Her parents decided to pull Jeannie from school. She stopped cutting immediately and exhibited happy behavior. This marked the beginning of the family’s journey in discovering Jeannie’s needs. They’ve since sought my help, and as part of that, obtained appropriate assessments. When seeking help for your child, find someone who you feel “gets” them: their quirkiness, their intelligence, and the depth of their emotions. Remember to trust your instincts on this one.
Jeannie tested as being highly creative, highly sensitive, highly visual-spatial, and highly gifted. She now shows no signs of depression. Here is what we found helpful for Jeannie.
The first year Jeannie’s mother homeschooled her, using a child-led approach. Jeannie was allowed to read the Harry Potter books as much as she wanted, (an obsession of Jeannie’s, as she wore her Harry Potter robe everywhere). As part of her schooling, her mother found a homeschool class where Jeannie and other children explored the stories in depth by creating art, enacting scenes, and even choosing a character to be all day. All of this allowed Jeannie to process in-depth what she loved about the books, and what she was yearning to learn more deeply. In this class, Jeannie met friends with mutual interests (and mutual learning styles,) and processed some of the rich information about being human that these amazing books have to offer, addressing social skills along the way (without calling it “Social Skills”).
The second year, Jeannie attended a micro-school (where she also happened to find other students like her). Her teachers allowed her to study in-depth what engaged her, even if topics were beyond her grade level.
Now, Jeannie continues to be engaged, and while she previously had difficulties connecting with others, she has a close group of friends with shared interests. She even reaches out to those who do not share her interests. Jeannie, now in 5th grade, continues to thrive at her current school. Her parents continue to embrace her different learning style at home.
It is my hope that our public-school system can learn from techniques with which homeschoolers and certain micro-schools are finding success and incorporate them into their methodologies. Visual-spatial children are key to our societal advancement. They have a lot to offer our society as a whole because they bring creativity to what they are interested in, whether it is technologically, math, psychology or art.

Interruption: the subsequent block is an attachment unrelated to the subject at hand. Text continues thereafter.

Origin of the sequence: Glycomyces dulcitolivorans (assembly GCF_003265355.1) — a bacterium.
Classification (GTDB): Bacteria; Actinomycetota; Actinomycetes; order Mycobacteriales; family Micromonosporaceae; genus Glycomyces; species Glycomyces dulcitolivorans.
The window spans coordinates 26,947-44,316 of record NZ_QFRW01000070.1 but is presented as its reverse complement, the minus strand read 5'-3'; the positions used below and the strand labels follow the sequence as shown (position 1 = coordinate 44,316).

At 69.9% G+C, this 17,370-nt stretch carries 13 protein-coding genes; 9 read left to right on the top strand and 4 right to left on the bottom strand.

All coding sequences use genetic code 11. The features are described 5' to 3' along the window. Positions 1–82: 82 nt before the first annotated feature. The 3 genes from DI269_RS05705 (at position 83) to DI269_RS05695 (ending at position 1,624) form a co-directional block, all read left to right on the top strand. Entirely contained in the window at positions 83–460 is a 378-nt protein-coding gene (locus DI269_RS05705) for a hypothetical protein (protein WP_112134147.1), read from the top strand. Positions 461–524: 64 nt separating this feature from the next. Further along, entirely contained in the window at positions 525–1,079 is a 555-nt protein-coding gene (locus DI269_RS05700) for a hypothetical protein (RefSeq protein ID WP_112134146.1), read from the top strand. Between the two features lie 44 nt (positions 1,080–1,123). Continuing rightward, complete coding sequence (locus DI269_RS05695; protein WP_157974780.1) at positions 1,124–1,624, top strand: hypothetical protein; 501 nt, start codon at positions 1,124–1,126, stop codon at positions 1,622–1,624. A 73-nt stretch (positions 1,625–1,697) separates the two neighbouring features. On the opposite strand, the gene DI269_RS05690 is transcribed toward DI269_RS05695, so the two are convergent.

Visual-spatial children are an integral part of what our future needs to be.
*Names and details have been changed for the purposes of the article.
© 2017 Teresa Currivan Updated ©2020
Teresa Currivan is a mother, licensed marriage and family therapist, school therapist, and coach at Help My Child Thrive Coaching LLC and The Right Place Learning Center. She is the author of the book, My Differently Tuned-In Child: The Right Place for Strength-Based Solutions. She is recognized for The Currivan Protocol™ Assessment specifically designed for differently wired children. She has connections to SF Bay Area schools and gives talks to parent groups and faculty there. She leads support groups for parents of differently wired children at The Right Place Learning Center, (Now on Zoom Video Call). She has been published on sites such as Mother.ly, Filter Free Parents, and is a blogger at GHF (Gifted Homeschoolers Forum,) and Hoagies Gifted Education page. Follow her on her Facebook at fb.me/TeresaCurrivanCoaching.
**Teresa offers assessments and coaching. Fill out the contact form, below, or email her to schedule your free 20-minute consultation.**
This article is part of Teresa’s book, My Differently Tuned-In Child: The Right Place for Strength-Based Solutions, where you will find additional information about visual-spatial learners, and more. You can purchase it on Amazon by paperback or Kindle.
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Teresa’s similar article titled, “Could Your Struggling Kid Actually Be a Visual-Spatial Learner?” was previously published on Mother.ly.